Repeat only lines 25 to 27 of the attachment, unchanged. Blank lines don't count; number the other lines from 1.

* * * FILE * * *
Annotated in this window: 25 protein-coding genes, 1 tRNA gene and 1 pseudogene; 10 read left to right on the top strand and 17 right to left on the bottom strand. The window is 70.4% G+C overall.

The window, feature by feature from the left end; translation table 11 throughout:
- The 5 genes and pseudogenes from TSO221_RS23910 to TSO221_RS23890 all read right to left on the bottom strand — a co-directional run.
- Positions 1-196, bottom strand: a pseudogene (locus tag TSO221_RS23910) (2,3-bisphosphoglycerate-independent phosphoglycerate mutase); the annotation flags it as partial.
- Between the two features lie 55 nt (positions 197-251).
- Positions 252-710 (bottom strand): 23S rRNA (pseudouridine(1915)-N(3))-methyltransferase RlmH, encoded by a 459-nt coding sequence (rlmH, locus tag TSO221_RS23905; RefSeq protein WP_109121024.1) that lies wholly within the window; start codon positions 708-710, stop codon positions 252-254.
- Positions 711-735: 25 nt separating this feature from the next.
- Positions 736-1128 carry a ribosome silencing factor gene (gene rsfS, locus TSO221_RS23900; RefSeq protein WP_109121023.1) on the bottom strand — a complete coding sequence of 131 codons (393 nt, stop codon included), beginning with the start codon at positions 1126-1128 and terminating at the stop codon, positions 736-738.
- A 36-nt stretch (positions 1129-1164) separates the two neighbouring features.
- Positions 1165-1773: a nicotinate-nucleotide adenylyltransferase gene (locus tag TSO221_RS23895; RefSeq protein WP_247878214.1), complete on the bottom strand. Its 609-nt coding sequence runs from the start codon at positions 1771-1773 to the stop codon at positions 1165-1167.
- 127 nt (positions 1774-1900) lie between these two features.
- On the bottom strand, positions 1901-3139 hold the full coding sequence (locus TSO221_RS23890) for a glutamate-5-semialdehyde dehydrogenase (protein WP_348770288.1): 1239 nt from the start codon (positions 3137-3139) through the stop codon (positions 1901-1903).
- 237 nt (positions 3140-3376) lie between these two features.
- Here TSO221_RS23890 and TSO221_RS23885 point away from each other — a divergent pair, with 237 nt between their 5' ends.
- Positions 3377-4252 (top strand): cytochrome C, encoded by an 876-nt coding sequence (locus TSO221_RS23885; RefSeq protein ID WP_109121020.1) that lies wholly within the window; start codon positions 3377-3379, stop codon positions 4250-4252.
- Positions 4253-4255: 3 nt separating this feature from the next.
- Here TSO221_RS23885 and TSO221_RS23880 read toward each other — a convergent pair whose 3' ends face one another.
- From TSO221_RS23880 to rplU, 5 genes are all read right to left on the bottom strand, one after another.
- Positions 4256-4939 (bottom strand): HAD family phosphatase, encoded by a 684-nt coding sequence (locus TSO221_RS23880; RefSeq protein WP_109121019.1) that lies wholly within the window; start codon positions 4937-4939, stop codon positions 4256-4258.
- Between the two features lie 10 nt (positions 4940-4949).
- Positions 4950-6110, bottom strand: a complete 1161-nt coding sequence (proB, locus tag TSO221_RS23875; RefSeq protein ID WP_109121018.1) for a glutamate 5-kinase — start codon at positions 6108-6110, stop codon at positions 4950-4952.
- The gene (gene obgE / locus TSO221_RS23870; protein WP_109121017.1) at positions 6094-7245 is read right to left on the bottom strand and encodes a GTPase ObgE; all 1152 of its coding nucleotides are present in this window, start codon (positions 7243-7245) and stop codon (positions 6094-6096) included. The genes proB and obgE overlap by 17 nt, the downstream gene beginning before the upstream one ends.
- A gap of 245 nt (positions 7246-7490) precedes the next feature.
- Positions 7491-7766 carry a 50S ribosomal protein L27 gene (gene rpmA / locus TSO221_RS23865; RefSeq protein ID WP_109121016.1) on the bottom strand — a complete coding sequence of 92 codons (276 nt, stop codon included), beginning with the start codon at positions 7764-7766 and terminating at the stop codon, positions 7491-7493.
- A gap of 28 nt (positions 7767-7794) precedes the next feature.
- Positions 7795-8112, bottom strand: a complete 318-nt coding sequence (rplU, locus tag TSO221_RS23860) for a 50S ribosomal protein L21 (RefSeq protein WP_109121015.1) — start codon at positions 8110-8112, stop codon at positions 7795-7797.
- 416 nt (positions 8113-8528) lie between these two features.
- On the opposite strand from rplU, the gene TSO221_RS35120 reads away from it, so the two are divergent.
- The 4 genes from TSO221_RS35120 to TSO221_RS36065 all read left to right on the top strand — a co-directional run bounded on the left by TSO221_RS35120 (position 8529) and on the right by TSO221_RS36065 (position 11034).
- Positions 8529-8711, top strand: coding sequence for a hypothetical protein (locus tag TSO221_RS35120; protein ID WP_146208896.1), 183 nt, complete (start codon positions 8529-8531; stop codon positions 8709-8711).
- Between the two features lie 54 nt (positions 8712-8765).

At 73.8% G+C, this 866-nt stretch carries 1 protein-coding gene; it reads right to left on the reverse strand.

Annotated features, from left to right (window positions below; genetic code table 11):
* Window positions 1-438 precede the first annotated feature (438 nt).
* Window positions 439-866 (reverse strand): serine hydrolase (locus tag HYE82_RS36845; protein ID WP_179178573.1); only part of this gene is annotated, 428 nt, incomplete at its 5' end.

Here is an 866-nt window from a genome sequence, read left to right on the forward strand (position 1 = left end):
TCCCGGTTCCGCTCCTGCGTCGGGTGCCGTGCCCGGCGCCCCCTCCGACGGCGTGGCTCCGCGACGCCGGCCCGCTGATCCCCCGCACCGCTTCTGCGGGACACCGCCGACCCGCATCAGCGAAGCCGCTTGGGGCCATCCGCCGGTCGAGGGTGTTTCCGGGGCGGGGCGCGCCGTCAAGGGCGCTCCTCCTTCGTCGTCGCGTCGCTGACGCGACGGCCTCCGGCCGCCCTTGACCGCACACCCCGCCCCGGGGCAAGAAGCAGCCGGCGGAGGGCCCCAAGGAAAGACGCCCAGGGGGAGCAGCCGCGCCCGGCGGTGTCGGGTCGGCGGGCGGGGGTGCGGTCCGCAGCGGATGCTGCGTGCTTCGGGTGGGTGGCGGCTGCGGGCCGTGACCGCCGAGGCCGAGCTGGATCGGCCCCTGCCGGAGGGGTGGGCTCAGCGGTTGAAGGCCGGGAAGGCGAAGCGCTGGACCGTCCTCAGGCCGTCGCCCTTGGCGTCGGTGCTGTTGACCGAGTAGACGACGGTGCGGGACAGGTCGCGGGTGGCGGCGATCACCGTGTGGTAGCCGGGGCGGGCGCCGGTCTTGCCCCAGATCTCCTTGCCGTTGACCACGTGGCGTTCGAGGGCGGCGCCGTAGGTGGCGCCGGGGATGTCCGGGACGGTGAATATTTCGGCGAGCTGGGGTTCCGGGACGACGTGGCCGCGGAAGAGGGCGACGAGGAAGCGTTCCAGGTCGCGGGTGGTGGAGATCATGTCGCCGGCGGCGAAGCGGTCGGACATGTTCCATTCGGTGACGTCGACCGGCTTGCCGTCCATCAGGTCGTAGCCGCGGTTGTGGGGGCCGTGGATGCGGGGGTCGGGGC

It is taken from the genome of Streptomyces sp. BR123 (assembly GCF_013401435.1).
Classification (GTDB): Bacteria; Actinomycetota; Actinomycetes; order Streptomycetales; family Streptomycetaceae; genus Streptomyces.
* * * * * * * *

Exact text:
- A gap of 28 nt (positions 7767-7794) precedes the next feature.
- Positions 7795-8112, bottom strand: a complete 318-nt coding sequence (rplU, locus tag TSO221_RS23860) for a 50S ribosomal protein L21 (RefSeq protein WP_109121015.1) — start codon at positions 8110-8112, stop codon at positions 7795-7797.
- 416 nt (positions 8113-8528) lie between these two features.